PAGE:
And even if it is a new infection, he added, you have to factor in any oral sex or kissing (even friendly familial kissing) that occurred during the same time period.

“Any of that contact during the one to two weeks before the first onset of symptoms would be a more plausible source of infection than a lipstick,” he said. “I suppose if someone with oral herpes and an active infection had used it literally in the minute before this woman used it, I’d have to say sure, there’s some theoretical possibility, but it seems a stretch.”

The fact that herpes is so stigmatized and can lay dormant for so long can lead to these sorts of implausible connections, he explained. “They get an outbreak, or they suddenly transmit it to a partner after years together, which can happen and they don’t understand where it came from because the exposure was so long ago,” he said. Handsfield runs a website where he answers questions about sexually transmitted infections, and he still has folks ask him if their herpes could have come from a contaminated toilet seat. “My answer is always, well, what parts of your body actually touch the toilet? If people showed up with a ring of herpes sores around the upper butt, I’d say, sure, maybe. But I don’t think, in general, that penises or labia are ending up on toilet seats.”

“You don’t have to invoke these magical explanations,” he said. “But plenty of people do.”

Other physicians we reached out to expressed the same opinion: it’s very likely the plaintiff had the virus before using the lipstick, because most people have herpes, and most of those people don’t know they have herpes. Your first cold sore often comes months or years after you catch the virus, if you ever get a cold sore at all.

“We can say with confidence that while there’s a theoretical risk here, the reality is there is a very minimal likelihood of contracting herpes through lipstick,” a representative of the American Sexual Health Association told Popular Science. “The virus doesn’t live very long on surfaces and proving that someone contracted herpes this way would be difficult. Most adults in the U.S. have oral herpes and in most cases there’s no practical way to pin down when or just how it was contracted.” The herpes virus is very fragile, and there are currently no documented cases of someone definitely acquiring it from an inanimate object.

Even if this transmission truly occurred, Handsfield said, there’s a reason it’s making such a ruckus—it’s clearly incredibly rare.

Wait, I have herpes?

Yup! Welcome to the least exclusive club in the world.

A 2015 study by the World Health Organization found that 2 out of 3 people under the age of 50 have Herpes Simplex Virus 1 (HSV-1). The CDC’s latest data on HSV-2 (genital herpes, though either virus can live in either place) suggests that over 15 percent of Americans have it, and it’s more common in women, young people, and those who live in urban areas. Plus, some 90 percent of people who are diagnosed with herpes by way of a blood test have never had symptoms and had no idea they had it. So it’s likely that actual infection rates are higher than those surveys suggest.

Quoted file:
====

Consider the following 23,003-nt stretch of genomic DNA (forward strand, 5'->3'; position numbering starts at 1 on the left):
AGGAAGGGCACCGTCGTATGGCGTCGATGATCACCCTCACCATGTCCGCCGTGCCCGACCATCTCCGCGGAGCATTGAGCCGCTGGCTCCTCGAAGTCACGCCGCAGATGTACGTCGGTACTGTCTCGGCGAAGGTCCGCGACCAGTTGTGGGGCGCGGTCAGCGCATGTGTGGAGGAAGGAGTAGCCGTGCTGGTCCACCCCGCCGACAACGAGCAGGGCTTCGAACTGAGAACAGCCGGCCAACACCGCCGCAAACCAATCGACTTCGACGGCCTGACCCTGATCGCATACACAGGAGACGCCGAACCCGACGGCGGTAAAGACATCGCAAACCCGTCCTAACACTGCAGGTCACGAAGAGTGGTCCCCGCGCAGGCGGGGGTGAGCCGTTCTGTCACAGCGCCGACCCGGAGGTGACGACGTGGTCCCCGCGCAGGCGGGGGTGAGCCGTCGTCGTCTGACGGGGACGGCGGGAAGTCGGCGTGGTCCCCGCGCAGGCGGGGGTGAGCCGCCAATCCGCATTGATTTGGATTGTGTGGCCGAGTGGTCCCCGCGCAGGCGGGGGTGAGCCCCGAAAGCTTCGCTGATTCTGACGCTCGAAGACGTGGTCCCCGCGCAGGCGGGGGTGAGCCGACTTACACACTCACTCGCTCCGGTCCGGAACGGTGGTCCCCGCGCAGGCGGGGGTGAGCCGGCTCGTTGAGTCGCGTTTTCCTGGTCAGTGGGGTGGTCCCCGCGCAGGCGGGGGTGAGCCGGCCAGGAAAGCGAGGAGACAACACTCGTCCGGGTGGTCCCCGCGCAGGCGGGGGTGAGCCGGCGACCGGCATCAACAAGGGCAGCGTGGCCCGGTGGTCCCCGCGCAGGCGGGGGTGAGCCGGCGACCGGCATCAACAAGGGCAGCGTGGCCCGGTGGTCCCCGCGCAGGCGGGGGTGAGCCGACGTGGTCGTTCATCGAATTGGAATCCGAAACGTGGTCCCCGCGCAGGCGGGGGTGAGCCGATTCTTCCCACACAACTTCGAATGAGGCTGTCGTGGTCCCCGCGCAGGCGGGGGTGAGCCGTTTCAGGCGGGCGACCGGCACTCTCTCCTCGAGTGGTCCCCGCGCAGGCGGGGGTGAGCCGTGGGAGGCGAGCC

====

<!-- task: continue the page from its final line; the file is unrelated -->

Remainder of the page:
Once you lump together HSV-1, HSV-2, and the fact that lots of cases of both go totally undetected, if you’re totally herpes free you probably didn’t do enough smooching as a tween. Herpes isn’t a sign of some moral failure or decline. Herpes happens.

How scared should I be about having herpes?

Don’t be scared about having herpes. Everybody has herpes. If you know you have herpes, you can pretty easily keep from giving it to your sexual partners (more on that here). You’re very unlikely to ever have symptoms, let alone painful ones. If you do, there are antivirals you can take to suppress them. Everyone is different, but generally speaking? Do not worry about the herpes that you almost certainly have. That’s why lawsuits like these are kind of a bummer: they perpetuate the myth that herpes is a horrible cross to bear, which makes herpes a horrible cross to bear.

On the off chance I don’t have herpes, how can I avoid getting it from a lipstick?

Please don’t take any of this to mean you should waltz into a busy makeup store and put lipstick on straight from the tube. If you’re trying on makeup from a shared sample, for the love of all that is holy, use one of the disposable applicators. Be a good citizen of the world and do not double dip, lest ye contaminate the communal font of lip gloss with your own viruses and bacteria.

Maybe Sephora should have big signs up reminding its customers to practice good applicator hygiene when trying samples. But you shouldn’t need a big reminder. And if you’re trying cosmetics on straight from a shared vessel, herpes is the least of your problems. Partially because pinkeye is a thing, but mostly because you already have herpes.

Rachel Feltman

Rachel FeltmanRachel Feltman is the Executive Editor of Popular Science and the host of the podcast The Weirdest Thing I Learned This Week. She's an alum of Simon's Rock and NYU's Science, Health, and Environmental Reporting program. Rachel previously worked at Quartz and The Washington Post. Contact the author here.